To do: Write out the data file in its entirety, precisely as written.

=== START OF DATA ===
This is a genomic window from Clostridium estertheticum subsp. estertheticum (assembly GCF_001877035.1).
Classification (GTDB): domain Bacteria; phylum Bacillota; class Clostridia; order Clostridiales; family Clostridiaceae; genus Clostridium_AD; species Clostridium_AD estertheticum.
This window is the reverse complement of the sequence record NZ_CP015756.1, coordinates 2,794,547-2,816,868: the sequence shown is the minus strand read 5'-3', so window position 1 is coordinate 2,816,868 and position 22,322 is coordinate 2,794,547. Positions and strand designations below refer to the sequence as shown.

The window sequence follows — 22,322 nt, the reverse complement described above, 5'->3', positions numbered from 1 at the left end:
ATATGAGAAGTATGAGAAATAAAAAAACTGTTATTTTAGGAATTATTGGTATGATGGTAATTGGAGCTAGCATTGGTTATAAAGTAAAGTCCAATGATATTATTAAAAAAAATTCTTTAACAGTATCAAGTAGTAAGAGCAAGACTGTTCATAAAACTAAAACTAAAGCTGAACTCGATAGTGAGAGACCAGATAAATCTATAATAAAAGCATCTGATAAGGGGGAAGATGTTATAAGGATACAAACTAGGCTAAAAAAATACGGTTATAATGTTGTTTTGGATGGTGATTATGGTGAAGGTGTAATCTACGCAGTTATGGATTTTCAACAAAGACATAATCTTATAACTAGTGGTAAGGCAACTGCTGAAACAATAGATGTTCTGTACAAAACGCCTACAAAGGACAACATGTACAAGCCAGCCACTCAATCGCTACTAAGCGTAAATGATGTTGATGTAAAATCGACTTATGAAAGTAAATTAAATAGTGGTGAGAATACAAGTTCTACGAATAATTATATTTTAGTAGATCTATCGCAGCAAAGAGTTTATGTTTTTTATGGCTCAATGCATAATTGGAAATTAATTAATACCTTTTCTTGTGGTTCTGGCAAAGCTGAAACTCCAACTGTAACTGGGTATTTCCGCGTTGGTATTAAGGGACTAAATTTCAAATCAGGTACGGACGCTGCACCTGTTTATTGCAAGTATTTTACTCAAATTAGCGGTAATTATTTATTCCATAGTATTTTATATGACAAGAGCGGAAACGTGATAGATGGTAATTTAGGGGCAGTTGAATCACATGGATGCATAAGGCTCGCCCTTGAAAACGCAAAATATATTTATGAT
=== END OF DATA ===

This is a genomic window from Clostridium estertheticum subsp. estertheticum (assembly GCF_001877035.1).
Classification (GTDB): domain Bacteria; phylum Bacillota; class Clostridia; order Clostridiales; family Clostridiaceae; genus Clostridium_AD; species Clostridium_AD estertheticum.
This window is the reverse complement of the sequence record NZ_CP015756.1, coordinates 2,794,547-2,816,868: the sequence shown is the minus strand read 5'-3', so window position 1 is coordinate 2,816,868 and position 22,322 is coordinate 2,794,547. Positions and strand designations below refer to the sequence as shown.

The window sequence follows — 22,322 nt, the reverse complement described above, 5'->3', positions numbered from 1 at the left end:
ATATGAGAAGTATGAGAAATAAAAAAACTGTTATTTTAGGAATTATTGGTATGATGGTAATTGGAGCTAGCATTGGTTATAAAGTAAAGTCCAATGATATTATTAAAAAAAATTCTTTAACAGTATCAAGTAGTAAGAGCAAGACTGTTCATAAAACTAAAACTAAAGCTGAACTCGATAGTGAGAGACCAGATAAATCTATAATAAAAGCATCTGATAAGGGGGAAGATGTTATAAGGATACAAACTAGGCTAAAAAAATACGGTTATAATGTTGTTTTGGATGGTGATTATGGTGAAGGTGTAATCTACGCAGTTATGGATTTTCAACAAAGACATAATCTTATAACTAGTGGTAAGGCAACTGCTGAAACAATAGATGTTCTGTACAAAACGCCTACAAAGGACAACATGTACAAGCCAGCCACTCAATCGCTACTAAGCGTAAATGATGTTGATGTAAAATCGACTTATGAAAGTAAATTAAATAGTGGTGAGAATACAAGTTCTACGAATAATTATATTTTAGTAGATCTATCGCAGCAAAGAGTTTATGTTTTTTATGGCTCAATGCATAATTGGAAATTAATTAATACCTTTTCTTGTGGTTCTGGCAAAGCTGAAACTCCAACTGTAACTGGGTATTTCCGCGTTGGTATTAAGGGACTAAATTTCAAATCAGGTACGGACGCTGCACCTGTTTATTGCAAGTATTTTACTCAAATTAGCGGTAATTATTTATTCCATAGTATTTTATATGACAAGAGCGGAAACGTGATAGATGGTAATTTAGGGGCAGTTGAATCACATGGATGCATAAGGCTCGCCCTTGAAAACGCAAAATATATTTATGAT